The Minister replied that the Department shared the concerns of the member. The point had been noted and the Department was committing to come back to the Committee with a report. The Buffalo City situation should not be generalised.

Nkosi Mandela stated that wrongdoers were not sentenced and money was not recovered. What was the Anti-Corruption team for if there was nothing being done?

The Minister replied that it was true that a lot was going wrong. The Members did not have to jump on the bandwagon and conclude that a lot was going wrong but they had the responsibility to understand what informed these wrong things.

Mr P Smith (IFP) stated that it was not clear what the inspectorate would do. The Department’s attempt to coordinate what others were doing was a waste of time.

The Minister replied that the role of the Department was clear. The instruments outlined existed but the Department had a role to coordinate and support these entities. It was therefore not a waste of time.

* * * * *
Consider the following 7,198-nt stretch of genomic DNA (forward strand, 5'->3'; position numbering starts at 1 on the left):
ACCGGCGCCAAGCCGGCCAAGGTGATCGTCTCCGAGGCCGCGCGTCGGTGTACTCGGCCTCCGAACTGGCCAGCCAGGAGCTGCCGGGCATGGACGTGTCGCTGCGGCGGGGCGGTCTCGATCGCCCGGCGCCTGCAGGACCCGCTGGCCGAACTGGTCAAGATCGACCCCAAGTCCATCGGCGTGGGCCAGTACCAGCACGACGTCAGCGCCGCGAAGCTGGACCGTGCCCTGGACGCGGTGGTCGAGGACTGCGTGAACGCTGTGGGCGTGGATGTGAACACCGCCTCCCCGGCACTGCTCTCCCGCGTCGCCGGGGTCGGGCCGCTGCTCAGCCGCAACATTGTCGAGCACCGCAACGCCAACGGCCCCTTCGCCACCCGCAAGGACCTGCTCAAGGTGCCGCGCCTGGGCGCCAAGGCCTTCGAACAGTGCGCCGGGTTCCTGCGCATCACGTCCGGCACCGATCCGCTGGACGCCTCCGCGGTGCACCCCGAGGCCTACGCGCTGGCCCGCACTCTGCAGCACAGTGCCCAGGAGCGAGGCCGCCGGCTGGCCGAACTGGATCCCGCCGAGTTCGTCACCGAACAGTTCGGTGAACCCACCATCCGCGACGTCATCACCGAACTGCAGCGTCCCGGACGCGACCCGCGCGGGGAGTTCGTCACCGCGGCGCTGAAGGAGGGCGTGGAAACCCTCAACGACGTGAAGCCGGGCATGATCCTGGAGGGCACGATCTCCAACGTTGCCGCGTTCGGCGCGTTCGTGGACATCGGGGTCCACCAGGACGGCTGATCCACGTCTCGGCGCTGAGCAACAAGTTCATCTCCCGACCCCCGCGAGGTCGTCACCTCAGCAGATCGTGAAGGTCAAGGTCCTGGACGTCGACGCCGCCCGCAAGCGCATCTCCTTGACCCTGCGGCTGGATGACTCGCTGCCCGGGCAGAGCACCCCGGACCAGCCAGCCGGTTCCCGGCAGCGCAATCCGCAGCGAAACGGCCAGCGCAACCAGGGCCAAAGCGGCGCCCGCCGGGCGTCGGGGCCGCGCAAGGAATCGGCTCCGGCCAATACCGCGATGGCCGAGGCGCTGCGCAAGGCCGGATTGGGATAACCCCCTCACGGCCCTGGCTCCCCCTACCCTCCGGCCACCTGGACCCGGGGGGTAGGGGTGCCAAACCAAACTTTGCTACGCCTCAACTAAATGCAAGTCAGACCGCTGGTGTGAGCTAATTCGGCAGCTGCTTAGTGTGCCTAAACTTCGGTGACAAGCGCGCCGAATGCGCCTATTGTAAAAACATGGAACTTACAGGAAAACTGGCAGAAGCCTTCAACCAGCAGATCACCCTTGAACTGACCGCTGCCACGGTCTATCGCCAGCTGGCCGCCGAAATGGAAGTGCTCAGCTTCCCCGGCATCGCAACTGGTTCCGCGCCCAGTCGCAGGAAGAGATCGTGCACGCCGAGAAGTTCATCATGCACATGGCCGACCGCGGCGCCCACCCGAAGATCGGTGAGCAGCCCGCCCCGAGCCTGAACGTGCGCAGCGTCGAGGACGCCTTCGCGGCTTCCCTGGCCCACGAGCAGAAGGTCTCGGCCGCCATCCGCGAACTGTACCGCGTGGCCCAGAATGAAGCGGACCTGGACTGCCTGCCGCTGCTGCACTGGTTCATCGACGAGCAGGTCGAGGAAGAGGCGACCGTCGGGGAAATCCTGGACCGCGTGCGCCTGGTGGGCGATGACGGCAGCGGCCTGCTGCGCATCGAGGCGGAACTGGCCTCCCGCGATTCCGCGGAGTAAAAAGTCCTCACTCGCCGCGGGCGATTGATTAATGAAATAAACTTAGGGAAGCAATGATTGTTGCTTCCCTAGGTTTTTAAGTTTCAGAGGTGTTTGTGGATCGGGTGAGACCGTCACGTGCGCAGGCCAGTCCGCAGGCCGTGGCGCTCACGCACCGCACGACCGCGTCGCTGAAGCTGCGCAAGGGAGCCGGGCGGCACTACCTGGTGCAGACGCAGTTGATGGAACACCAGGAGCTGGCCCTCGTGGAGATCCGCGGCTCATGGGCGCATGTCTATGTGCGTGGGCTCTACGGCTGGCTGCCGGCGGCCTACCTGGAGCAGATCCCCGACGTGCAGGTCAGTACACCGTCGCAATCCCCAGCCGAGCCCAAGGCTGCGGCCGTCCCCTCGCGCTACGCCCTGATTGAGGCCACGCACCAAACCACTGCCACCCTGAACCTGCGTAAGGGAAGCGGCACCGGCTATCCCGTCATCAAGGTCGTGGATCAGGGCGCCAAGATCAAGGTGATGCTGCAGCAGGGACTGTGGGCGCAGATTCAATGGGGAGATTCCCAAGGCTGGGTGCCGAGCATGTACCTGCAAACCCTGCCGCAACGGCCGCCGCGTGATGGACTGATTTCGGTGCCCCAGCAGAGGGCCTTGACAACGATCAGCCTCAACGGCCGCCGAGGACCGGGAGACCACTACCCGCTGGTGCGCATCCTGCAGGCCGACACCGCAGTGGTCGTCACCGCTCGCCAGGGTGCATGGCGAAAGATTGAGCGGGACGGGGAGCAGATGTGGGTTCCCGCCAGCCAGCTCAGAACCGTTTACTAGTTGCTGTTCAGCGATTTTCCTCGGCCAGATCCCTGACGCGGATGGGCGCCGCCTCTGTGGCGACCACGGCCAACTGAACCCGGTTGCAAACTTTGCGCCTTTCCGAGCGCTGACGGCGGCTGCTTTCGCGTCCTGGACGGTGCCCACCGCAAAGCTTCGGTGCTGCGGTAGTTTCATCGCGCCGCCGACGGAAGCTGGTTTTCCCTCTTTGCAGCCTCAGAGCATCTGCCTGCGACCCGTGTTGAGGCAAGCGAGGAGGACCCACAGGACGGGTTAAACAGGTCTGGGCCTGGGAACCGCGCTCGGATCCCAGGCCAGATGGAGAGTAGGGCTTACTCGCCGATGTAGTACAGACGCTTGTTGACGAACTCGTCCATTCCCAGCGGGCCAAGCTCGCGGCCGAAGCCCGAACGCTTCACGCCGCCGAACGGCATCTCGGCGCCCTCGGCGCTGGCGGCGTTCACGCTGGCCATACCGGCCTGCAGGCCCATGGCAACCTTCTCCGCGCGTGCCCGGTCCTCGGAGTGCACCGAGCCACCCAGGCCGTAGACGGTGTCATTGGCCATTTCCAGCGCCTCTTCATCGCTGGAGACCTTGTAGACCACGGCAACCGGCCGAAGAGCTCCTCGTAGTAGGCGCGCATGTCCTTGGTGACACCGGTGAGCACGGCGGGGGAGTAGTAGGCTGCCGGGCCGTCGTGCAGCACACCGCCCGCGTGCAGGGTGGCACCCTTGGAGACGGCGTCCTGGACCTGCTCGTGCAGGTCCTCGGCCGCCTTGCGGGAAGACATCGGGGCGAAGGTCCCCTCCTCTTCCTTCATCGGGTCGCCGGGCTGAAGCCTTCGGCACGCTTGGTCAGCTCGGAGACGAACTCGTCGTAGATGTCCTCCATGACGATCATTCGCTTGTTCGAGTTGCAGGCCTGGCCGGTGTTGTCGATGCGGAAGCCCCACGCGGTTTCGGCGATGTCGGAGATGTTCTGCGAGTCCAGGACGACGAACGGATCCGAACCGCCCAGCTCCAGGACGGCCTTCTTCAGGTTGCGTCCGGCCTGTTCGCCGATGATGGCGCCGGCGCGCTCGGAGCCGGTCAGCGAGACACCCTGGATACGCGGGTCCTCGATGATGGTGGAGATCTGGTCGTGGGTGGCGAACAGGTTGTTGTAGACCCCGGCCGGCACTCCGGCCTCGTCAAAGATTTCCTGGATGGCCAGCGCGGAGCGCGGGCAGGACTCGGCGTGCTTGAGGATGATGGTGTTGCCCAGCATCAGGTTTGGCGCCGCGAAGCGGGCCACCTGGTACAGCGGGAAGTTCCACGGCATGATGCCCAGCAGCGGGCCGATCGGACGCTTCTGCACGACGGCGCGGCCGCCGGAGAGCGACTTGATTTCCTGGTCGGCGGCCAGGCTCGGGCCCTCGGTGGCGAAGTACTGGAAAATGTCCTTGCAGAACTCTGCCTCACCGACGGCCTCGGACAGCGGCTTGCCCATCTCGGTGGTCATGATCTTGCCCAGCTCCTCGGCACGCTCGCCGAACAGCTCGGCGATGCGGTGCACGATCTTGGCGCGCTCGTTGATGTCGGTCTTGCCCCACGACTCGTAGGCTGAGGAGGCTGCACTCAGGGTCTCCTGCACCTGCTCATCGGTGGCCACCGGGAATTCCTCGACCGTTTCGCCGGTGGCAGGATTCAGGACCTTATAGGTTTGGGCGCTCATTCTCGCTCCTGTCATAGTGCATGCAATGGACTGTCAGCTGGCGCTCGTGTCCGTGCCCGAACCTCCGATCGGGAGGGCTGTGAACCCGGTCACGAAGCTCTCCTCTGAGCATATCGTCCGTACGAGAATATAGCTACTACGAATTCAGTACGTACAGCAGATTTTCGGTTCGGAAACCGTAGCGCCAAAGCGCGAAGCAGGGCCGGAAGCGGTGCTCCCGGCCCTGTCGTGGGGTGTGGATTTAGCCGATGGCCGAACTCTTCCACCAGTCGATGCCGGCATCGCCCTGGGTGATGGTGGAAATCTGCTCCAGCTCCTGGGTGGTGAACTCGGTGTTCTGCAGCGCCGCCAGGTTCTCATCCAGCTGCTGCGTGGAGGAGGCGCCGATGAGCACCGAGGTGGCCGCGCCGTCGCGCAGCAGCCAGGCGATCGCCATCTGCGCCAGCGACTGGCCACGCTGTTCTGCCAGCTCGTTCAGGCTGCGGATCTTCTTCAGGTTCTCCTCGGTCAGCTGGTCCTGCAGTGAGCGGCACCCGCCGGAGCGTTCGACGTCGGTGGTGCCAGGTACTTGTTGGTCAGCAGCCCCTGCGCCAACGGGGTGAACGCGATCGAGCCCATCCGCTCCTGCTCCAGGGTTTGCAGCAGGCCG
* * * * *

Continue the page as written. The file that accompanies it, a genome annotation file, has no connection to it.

Mr Smith asked if the Department would need an amendment to legislation to get Ethics Officers in municipalities.

The Minister replied that the issue of Ethics Officers was an important point. At COGTA national level there would be the designating of people who are dealing with corruption fighting, to do the work of Ethics Officers. It was therefore not a question of appointing.

The Acting Chairperson asked who would appoint Ethics Officers. Would they be appointed by Municipal Managers and if so how would they oversee the appointing authority?

The Minister replied that the fears of the Acting Chairperson were in order. If the Department got a commitment from South African Local Government Association there would be challenges but these would be addressed from time to time. The Department would find ways of dealing with this.

The Acting Chairperson asked if there were time frames set for the Inspectorate and whether it had already been set up.

The Minister replied that with strategic engagement with the existing agencies, the Department would report on a quarterly basis to the Committee.

The Minister concluded by stating that the Department appreciated the concerns by the Members but the Department was making a request to allow its work to continue. In turn the Committee should hold the Department accountable over the approach presented.

The meeting was adjourned.